Understanding the scope of the Council of Fifty is essential for appreciating Joseph Smith’s vision for the United States. Forged by command of direct revelation, the Council of Fifty had a distinctively oligarchical nature. John Taylor attempted–in good American fashion–to write up a Constitution. He failed, his thoughts stifled. The Lord responded: “Ye are my constitution.” Having administered the Nauvoo temple rituals (a series of rituals entrusting a sacred catechsim to hand-picked individuals), Joseph was prepared to establish “the perfect law of theocracy.” Joseph not only saw the Second Coming as imminent; he saw the Latter-day Saints as key figures in orchestrating events leading up to it. By April 1844, Joseph Smith could reasonably pass as a revolutionary leader. For all of the Constitution’s merits, it failed in one important regard: the protection of minorities.
Joseph Smith’s hopes for a theocracy were grand and perhaps premature. Within a couple months of establishing the Council of Fifty, he was thrust back into the muddy world of mob-driven politics when he felt compelled (perhaps illegally) to destroy a press he thought incendiary. In June 1844, Joseph Smith was killed by a mob, leaving the Saints bereft of their king. Two years later, they were on the trails westbound for the Rocky Mountains, ready to leave the Americans behind. When Mormon Hosea Stout heard about the Mexican-American war, he scoffed, wishing only that the “war might never end until they were entirely destroyed.” When the Saints arrived in Utah, they did not erect an American flag in their new Mexican home. They erected an “Ensign to the nations,” not of “stars and stripes,” as one observer later recalled. The Americans won the war, forcing the Saints to begin the Americanization process.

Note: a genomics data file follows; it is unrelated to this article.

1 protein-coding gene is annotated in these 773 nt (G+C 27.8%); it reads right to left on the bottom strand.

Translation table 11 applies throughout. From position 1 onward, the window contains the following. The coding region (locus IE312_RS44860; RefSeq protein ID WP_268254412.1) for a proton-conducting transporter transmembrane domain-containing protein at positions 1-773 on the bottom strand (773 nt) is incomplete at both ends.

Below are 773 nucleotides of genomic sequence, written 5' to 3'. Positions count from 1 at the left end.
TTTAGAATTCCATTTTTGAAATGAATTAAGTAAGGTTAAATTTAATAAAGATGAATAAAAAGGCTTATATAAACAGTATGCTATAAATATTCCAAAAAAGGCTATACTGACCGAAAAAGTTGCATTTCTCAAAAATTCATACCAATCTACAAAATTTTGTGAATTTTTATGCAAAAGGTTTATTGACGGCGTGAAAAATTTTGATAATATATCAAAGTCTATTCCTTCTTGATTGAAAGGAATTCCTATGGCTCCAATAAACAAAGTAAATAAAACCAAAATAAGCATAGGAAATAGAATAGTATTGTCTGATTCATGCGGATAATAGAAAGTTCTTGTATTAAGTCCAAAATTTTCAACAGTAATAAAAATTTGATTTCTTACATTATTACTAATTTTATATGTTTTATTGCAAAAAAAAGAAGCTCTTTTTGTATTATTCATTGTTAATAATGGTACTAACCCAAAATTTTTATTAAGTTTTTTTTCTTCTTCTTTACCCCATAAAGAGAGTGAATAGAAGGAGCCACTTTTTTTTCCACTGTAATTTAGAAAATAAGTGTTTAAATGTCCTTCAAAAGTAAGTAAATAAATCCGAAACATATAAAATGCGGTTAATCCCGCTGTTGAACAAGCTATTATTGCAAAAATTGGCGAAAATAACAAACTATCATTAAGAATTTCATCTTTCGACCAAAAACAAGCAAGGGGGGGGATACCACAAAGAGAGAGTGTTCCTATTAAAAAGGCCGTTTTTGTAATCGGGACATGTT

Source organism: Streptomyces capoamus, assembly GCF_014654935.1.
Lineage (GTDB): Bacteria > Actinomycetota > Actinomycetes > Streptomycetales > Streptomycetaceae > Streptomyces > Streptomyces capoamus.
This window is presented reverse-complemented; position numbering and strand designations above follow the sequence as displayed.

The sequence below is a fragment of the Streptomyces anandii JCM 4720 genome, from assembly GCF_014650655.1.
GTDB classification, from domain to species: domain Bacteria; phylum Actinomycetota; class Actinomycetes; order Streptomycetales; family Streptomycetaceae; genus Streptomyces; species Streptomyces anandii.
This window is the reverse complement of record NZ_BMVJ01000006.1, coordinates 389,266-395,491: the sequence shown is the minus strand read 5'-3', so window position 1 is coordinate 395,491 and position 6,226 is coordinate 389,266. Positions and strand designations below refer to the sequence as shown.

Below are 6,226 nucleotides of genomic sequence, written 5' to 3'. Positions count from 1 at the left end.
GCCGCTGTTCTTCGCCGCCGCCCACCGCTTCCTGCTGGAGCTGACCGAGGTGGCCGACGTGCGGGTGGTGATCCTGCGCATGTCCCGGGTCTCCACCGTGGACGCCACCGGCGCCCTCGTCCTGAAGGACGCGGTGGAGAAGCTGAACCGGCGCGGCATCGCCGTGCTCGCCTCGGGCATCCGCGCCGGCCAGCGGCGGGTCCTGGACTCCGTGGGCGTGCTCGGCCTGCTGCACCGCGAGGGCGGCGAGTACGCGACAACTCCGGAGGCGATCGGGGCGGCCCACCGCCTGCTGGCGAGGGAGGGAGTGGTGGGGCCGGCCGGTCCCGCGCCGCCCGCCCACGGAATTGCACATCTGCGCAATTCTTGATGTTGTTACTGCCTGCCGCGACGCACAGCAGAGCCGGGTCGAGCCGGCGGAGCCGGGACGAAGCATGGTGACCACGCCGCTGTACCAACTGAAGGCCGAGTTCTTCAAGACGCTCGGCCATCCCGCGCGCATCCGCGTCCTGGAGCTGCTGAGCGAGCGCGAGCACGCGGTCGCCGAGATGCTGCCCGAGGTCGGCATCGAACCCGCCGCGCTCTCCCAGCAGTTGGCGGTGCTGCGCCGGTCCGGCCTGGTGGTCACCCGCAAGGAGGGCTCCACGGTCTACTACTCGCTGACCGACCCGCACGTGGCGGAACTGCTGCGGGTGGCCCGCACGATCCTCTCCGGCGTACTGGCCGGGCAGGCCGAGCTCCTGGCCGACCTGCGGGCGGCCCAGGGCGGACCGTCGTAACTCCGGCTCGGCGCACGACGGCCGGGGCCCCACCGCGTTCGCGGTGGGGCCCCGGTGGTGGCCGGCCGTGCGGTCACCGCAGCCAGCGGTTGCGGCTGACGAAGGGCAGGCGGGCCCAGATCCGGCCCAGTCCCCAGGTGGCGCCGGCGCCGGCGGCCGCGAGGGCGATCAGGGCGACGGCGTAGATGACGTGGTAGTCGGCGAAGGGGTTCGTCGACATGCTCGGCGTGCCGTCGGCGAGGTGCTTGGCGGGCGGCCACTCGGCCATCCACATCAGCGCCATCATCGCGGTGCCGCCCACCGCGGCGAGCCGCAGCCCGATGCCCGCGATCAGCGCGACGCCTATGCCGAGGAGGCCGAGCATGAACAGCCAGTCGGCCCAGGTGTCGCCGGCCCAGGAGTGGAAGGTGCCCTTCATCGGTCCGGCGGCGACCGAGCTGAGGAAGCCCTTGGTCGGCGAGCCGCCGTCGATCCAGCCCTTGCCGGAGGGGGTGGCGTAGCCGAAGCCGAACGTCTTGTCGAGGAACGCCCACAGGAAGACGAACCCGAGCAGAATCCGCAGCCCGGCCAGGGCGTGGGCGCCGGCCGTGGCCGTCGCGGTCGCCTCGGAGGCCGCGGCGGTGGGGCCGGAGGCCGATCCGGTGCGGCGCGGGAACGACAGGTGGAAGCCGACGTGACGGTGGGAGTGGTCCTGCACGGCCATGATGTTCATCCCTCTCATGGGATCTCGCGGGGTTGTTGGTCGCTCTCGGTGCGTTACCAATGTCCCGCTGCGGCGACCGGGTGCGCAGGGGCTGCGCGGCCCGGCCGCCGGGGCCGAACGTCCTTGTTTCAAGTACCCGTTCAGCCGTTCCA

“The kingdom of God is a theocracy,” Orson Pratt wrote in one of his widely-read pamphlets after becoming incorporated into the United States. “All other governments are illegal and unauthorized.” Pratt thought the Constitution to have “good principles” but it was provisional; “the day will come when the United States government…will be uprooted and the kingdoms of this world will be united in one.” For those who questioned if it was right to organize a parallel government “theocratical in nature” under Constitutional governance, Pratt had no doubt. The Constitution was fitting for the Founding Fathers, he said; but it was not to be the ultimate model for governance. It was only important insofar as it afforded the Saints the right to local control of their government. The Saints continued to express affection for the Constitution; in some ways, they thought themselves to be its guardians, even
For the next 40-some years, the Mormons would need to come to grips with the fact that they were now Americans, even being the targets of American military conquest in spring 1858. That they practiced a distinctively “Oriental” marriage system only highlighted their differences from the rest of the nation. Following the polygamy raids of the 1880s and the embarrassing Reed Smoot hearings of 1904-1908, American Saints realized that they needed to embrace American identity if they were to shed their nineteenth-century reputation for radical religion and culture.
Today, American Mormons have come to accept that American nationalism is a fundamental part of their religion. They read it into scripture, both ancient and modern. American Mormons have not fully come to grips with the fact that Mormonism is becoming a global faith. President Spencer W. Kimball warned the Saints that military propaganda had duped them into thinking that “we train a man in the art of war and call him a patriot, thus, in the manner of Satan’s counterfeit of true patriotism, perverting the Savior’s teaching” to “love your enemies.”
Given Mormons’ exuberance for all things America, one might think Mormon theology to be American civil religion+some cool stories about a robust and enterprising young man from upstate New York who votes Republican. But in truth, our impulse for uber-patriotism is nothing but the mutation of our cultural DNA that has allowed us to survive in twentieth-century America.